100 WORD BOOK REVIEWS
Slut Songs
Jade Hurter

Slut Songs is a deep catalog of tribute to a complex word. The title of this mesmerizing, potentially triggering collection from Jade Hurter represents shared songs of the horrors women collectively face, and understand in near-unison. Those who already have these songs of their own will pick up on the intense, evocative language, and the rhythm of a survivor who will not be trivialized. It’s easy to read poems like “Self-Portrait, Age Nineteen” and “Red Song”, call them brave, and just stick with that. Bravery engages us. Poems that balance rage with anxious, soothing calm, which are the poems of Slut Songs, demand something more than that. They have every right to ask us for everything we have. 

100 WORD FILM REVIEWS
The Post

Over the course of a nearly five-decade career in film, Steven Spielberg has utilized many tricks to help draw an audience into his stories. The problem with The Post is that it features all of those tricks at once, resulting in an atonal mish-mash. Every scene is either a tracking shot or a dramatic push-in that screams “WE’RE GETTING MERYL ANOTHER OSCAR AND THERE’S NOT A DAMN THING YOU CAN DO ABOUT IT”, which renders a relevant story inert.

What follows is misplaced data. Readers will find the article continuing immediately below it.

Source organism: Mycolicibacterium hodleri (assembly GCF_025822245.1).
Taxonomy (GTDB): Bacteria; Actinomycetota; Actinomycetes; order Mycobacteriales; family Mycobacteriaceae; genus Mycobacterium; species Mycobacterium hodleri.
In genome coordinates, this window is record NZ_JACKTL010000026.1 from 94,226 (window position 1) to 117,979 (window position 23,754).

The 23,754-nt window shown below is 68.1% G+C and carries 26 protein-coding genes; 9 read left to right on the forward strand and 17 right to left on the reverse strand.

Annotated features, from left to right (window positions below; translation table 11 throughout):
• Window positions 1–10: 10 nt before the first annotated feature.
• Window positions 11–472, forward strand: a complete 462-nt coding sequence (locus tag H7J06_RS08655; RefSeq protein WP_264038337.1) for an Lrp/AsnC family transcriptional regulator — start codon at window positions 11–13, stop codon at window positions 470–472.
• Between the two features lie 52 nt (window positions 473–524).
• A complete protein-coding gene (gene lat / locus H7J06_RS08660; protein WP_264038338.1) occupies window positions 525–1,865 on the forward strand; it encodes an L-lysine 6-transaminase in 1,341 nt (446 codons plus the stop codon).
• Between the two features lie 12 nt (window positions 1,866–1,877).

Also features pandering asides to the Trump era and the women’s movement that might as well be catnip to Academy voters.

100 WORD FILM REVIEWS
The Breadwinner

As with The Secret of Kells and Song of the Sea, Golden Globe-nominee The Breadwinner boasts simplistically breathtaking animation. But its true beauty lies in the heart of its story. After her father is arrested, a young girl named Parvana cuts her hair, disguising herself as a boy, to save her family from starvation. Equally moving and at times heartbreaking—a scene where Parvana’s mother is beaten for being outdoors during the day brought tears to my eyes—The Breadwinner reminds us of the importance of family and standing up for what is morally right in the face of adversity.

100 WORD FILM REVIEWS